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Feminism: Is being a 'gentleman' now seen as sexist?

Nowadays, there isn't a great deal of clarity when it comes to what a man can and can't do.

It seems, in the current climate, that some men do not feel comfortable with where the line is drawn. My cousin—a young man who aligns with the feminist movement—just last month was rudely reprimanded for offering to help a woman with her suitcase up the stairs. So now he won't ever do that again. Is this a case of feminism going too far?

What feminism has to do with it:

As the feminist movement gains serious momentum, it means our world is moving forward a great deal. It means the actions of men are starting to be scrutinised, and quite rightfully. Catcalling is no longer acceptable. Disrespectful, objectifying language towards women in the workplace is now seriously reprimanded. Although some serious headway remains, we can be proud of the feminist movement and the direction it is going in. Women are starting to be treated as equals and with respect—particularly on university campuses.

But the question remains: has it all gone too far?

Was the woman at the airport just having a bad day or she was well within her rights to rudely refuse the help of a well-intentioned man?  Has this scrutiny of male actions turned into man-hating? Or is it all in the name of women empowerment? There are a lot of tweets claiming that people would never call themselves feminists because they appreciate it when a man opens the door for them. Or when they give up a seat for us to sit on. Or lend a coat when it's cold. Do they have a point?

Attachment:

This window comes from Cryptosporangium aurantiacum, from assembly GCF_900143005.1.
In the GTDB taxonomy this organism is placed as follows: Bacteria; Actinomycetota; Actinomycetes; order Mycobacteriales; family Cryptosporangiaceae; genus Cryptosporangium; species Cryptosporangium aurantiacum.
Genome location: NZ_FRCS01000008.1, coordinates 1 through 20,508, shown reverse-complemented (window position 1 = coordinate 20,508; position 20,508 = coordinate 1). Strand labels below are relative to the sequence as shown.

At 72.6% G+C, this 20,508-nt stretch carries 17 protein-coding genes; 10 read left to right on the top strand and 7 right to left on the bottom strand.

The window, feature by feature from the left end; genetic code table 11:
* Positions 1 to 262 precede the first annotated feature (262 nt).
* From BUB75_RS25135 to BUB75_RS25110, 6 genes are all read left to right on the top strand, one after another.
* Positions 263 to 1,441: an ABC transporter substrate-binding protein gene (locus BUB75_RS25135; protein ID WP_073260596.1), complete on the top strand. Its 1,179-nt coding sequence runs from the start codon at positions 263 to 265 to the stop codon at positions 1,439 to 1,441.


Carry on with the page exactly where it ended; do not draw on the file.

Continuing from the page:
Photo credit: Samantha Sophia via Unsplash

The difference between sexism and common courtesy:

It is important to note that feminism's goal is not to stop men opening doors for us. When a door is held open for us, we are not thinking 'oh he thinks I am so weak I can't even open a door, how sexist' or 'he's trying to take what's rightfully mine, I wanted to open that door for myself and he's just taken that liberty from me'. We, generally, are thinking 'thank you, that's kind of you.' Because all human beings appreciate acts of kindness, whether from a man or a woman.

What we do not appreciate is: being looked down upon, patronised, underestimated, or objectified. Looking at a woman's breasts whilst interviewing her for a job, touching her on the bus, whistling at her whilst she walks past. All of this is objectifying her. It is judging her on her body. It is scrutinising her for what she looks like, and treating her as an object. None of this is the case when simply holding open a door.

Where the line is drawn:

When the woman is objectified. When holding open the door turns into an invasion of personal space. Or an act that disrespects her body. Or when she feels targeted and victimised because of her sex. Ultimately, when she feels unsafe because of your presence. That is when it has gone too far.

Feminism does not need to eradicate common courtesy. Kindness and respect is blind to gender; we can open doors for men and women alike.

Featured image: roya ann miller via Unsplash